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Château Hourtin-Ducasse 2010


raisins du chateau hourtin-ducasse
assemblage au chateau hourtin-ducasse
barriques du chateau hourtin-ducasse
magnums du chateau hourtin-ducasse


from September 29 to October 26


malolactic in barrels (100%)

MATURING for 16 months in barrels, 60% of which are new oak


64,300 bottles

Alc. by vol. 13%


Cabernet-Sauvignon 56%, Merlot 31%, Cabernet Franc 11%, Petit Verdot 2%

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bouteille de chateau hourtin-ducasse 2010
  • 92/100, Wine Enthusiast, "Cellar Selection"

  • 89/100, Wine Spectator

  • A silver medal at the International Wine Challenge 2013 in London

  • Selected “Everyday Bordeaux” 2013, in Hong Kong

  • Selected honor award guide Dussert-Gerber 2016

  • Selected Cru Bourgeois, 2009 standards

  • A silver medal at the Decanter Asia Wine Awards 2013

  • Selected and rated ** by 1001 Dégustations, Internet Wine Guide

  • A silver medal at the Féminalise 2013, in Beaune

  • Bronze medal at the International Wine and Spirit Competition 2013 in London

  • A gold medal at the China Wine Awards 2012, in Hong-Kong

  • 85 + / 100, “Recommended” Decanter, in London, October 2012

  • 88/100, selected Vigneron d'Or by the Gilbert et Gaillard guide 2013

  • 87/100, Robert Parker in The Wine Advocate Tasting Notes, on


After a gray, long and harsh winter marked by three cold spells (mid-December, early January and mid-February) and despite a month of March close to seasonal averages, budding could hardly be early: between early and mid April. May was a beautiful month, remarkably dry, sunny and warm; the vines quickly caught up. The first flowers of the vine bloomed at the end of May and the mid-flowering of Merlots and Cabernets was reached on the weekend of June 6. The fruit set rate was satisfactory, only the merlots were affected by the coulage and millerandage after the cold night of June 7 and the abundance of rains which followed. The growth of the vines then slows down due to the installation of a slight water constraint, or even stopped, until mid-veraison, on August 6 for the Merlot, and on the 11 for the Cabernet Sauvignon. And finally, thanks to a month of August, and even more September, very dry and very sunny, with temperatures close to historical averages, we obtained a maturity that can be described as ideal. On September 29, we began to manually harvest the grapes we were going to use for Les Roses de Marie; exceptionally, Cabernets Francs, a usually late grape variety, led the way. Then, we picked up the Merlot for 3 consecutive days. And after a week's break, we resumed with the Cabernet Sauvignon on October 15. These are typically the little verdots that closed our harvest on October 26.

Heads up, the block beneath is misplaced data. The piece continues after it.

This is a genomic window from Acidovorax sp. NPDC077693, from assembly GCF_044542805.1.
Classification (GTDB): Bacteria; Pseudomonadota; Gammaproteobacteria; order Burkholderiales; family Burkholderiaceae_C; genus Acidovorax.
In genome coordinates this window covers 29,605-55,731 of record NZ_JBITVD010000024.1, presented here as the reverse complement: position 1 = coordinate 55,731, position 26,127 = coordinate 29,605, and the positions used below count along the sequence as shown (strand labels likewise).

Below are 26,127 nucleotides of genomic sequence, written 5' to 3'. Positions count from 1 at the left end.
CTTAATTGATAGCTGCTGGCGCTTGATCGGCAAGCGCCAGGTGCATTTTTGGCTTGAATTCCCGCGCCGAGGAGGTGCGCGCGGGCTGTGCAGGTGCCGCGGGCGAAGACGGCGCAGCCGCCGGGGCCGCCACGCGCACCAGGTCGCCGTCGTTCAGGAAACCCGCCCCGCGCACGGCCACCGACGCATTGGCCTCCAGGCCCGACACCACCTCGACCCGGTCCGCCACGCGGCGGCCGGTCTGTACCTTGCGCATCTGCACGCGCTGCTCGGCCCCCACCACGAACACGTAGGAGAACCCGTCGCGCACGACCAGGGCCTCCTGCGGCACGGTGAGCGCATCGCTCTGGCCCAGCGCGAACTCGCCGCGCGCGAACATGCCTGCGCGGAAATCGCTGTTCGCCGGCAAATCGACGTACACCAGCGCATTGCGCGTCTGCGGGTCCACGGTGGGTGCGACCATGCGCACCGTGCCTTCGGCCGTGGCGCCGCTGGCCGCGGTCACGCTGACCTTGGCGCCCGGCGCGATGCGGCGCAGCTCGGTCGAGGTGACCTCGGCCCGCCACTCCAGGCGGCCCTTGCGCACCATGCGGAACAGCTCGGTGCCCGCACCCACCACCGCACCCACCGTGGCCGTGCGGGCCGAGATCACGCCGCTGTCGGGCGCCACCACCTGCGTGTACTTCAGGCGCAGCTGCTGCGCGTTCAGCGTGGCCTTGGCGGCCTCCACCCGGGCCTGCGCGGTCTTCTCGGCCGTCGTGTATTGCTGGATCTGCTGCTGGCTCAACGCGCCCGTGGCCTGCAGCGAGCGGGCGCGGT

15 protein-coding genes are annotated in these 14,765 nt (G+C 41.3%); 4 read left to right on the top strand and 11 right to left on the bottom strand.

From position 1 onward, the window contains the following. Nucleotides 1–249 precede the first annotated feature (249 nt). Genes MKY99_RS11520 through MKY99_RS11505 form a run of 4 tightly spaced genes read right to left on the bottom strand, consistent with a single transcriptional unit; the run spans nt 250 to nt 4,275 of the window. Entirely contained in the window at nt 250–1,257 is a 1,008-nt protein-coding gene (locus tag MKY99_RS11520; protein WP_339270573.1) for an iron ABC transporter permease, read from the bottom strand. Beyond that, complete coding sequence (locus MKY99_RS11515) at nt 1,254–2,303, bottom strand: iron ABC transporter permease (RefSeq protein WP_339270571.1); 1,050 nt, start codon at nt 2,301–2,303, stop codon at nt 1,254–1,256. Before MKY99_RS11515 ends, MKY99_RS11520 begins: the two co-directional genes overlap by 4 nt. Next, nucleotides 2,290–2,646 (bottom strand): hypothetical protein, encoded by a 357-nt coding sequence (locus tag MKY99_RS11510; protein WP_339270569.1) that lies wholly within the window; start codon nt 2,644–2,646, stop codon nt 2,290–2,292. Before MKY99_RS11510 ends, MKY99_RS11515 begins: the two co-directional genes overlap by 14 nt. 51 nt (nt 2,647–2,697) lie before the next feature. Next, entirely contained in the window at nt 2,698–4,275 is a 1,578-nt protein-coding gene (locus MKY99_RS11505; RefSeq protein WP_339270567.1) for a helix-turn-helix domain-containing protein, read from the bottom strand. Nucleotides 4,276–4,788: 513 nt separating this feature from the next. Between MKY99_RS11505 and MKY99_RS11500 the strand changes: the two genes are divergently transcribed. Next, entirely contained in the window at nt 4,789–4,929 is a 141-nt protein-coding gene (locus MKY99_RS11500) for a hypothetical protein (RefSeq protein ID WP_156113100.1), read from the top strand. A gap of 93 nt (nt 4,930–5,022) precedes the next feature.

All the grapes harvested had two characteristics indicating their high quality: the berries were both small and full of color; their weight was low and their anthocyanin content very high, more than in 2009 and even in 2005. The degrees are generally high but accompanied by strong acidity, guarantee of structure, finesse and a good capacity for aging. The 2010 will undoubtedly be a typical Haut-Médoc vintage.

It started badly. But sometimes nature decides to catch up with everything ...


Dark ruby young color.
Full, fruity nose, ripe fruit, mineral, fleshy. Typed Médoc. Lots of sparkle.
On the palate, fat, full, fine sweetness. Very nice tannins. Fruity return.
A great racy vintage.

Harmonises with: foie gras and its jelly, rack of lamb, prime rib with wine merchant sauce, sukiyaki (Japanese fondue)…

March 24, 2018, root day
Marc Quertinier, oenologist
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